Policy highlights:

  • Research shows that standard microenterprise training is largely unsuccessful in raising microenterprise profits. And because these enterprises are of vital importance for developing countries’ economies, alternatives must be found.
  • This paper shows that interaction between successful, local business owners and young, inexperienced entrepreneurs helps to increase the profit of new microenterprises. However, after the mentorship ends, effects fade over time.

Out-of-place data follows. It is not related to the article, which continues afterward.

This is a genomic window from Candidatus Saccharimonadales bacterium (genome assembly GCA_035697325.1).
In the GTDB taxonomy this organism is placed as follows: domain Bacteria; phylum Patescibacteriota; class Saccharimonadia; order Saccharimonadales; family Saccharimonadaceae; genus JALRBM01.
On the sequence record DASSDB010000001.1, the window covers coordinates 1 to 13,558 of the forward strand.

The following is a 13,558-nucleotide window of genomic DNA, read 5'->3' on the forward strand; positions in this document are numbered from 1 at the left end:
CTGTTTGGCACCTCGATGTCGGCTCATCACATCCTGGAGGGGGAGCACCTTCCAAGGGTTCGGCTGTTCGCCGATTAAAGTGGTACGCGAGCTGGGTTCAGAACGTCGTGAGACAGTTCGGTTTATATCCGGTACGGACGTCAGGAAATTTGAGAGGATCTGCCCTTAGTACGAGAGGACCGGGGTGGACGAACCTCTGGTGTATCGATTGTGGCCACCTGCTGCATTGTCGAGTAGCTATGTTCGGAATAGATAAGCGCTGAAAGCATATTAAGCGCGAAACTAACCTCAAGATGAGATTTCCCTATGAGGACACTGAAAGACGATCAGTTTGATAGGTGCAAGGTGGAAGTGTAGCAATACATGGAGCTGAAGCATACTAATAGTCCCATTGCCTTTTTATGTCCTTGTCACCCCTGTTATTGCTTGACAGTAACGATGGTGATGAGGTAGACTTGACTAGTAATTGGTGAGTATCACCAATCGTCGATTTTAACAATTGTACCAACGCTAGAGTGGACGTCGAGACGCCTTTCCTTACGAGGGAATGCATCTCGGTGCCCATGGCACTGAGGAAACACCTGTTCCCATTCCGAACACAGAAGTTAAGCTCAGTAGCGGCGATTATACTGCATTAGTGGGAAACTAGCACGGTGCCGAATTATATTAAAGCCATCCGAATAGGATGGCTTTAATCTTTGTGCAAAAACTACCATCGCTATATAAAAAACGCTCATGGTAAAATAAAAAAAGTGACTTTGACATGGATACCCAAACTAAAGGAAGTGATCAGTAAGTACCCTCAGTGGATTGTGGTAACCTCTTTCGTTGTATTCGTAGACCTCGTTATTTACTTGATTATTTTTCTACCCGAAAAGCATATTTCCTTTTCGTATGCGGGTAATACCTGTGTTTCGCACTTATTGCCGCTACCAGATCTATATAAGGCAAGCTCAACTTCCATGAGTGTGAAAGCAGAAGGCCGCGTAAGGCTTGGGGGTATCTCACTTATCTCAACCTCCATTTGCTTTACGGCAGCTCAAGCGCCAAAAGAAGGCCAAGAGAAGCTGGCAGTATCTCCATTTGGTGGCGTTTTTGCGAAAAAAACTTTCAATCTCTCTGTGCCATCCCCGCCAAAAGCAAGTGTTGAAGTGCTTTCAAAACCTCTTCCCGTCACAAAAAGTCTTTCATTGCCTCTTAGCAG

• These results have some important implications for policy makers and programmes that seek to improve profitability of microenterprises: 1) the success of mentorships underlines the importance of local, market-specific information on suppliers; existing training programmes are too general; 2) young business owners can greatly benefit from information outside their existing; policies should therefore aim to actively promote establishing links with external actors; 3) benefits are driven by a continuous flow of information from mentor to mentee rather than by permanent behavioural change; therefore, programmes should focus on establishing a network in which knowledge exchange can be sustained.
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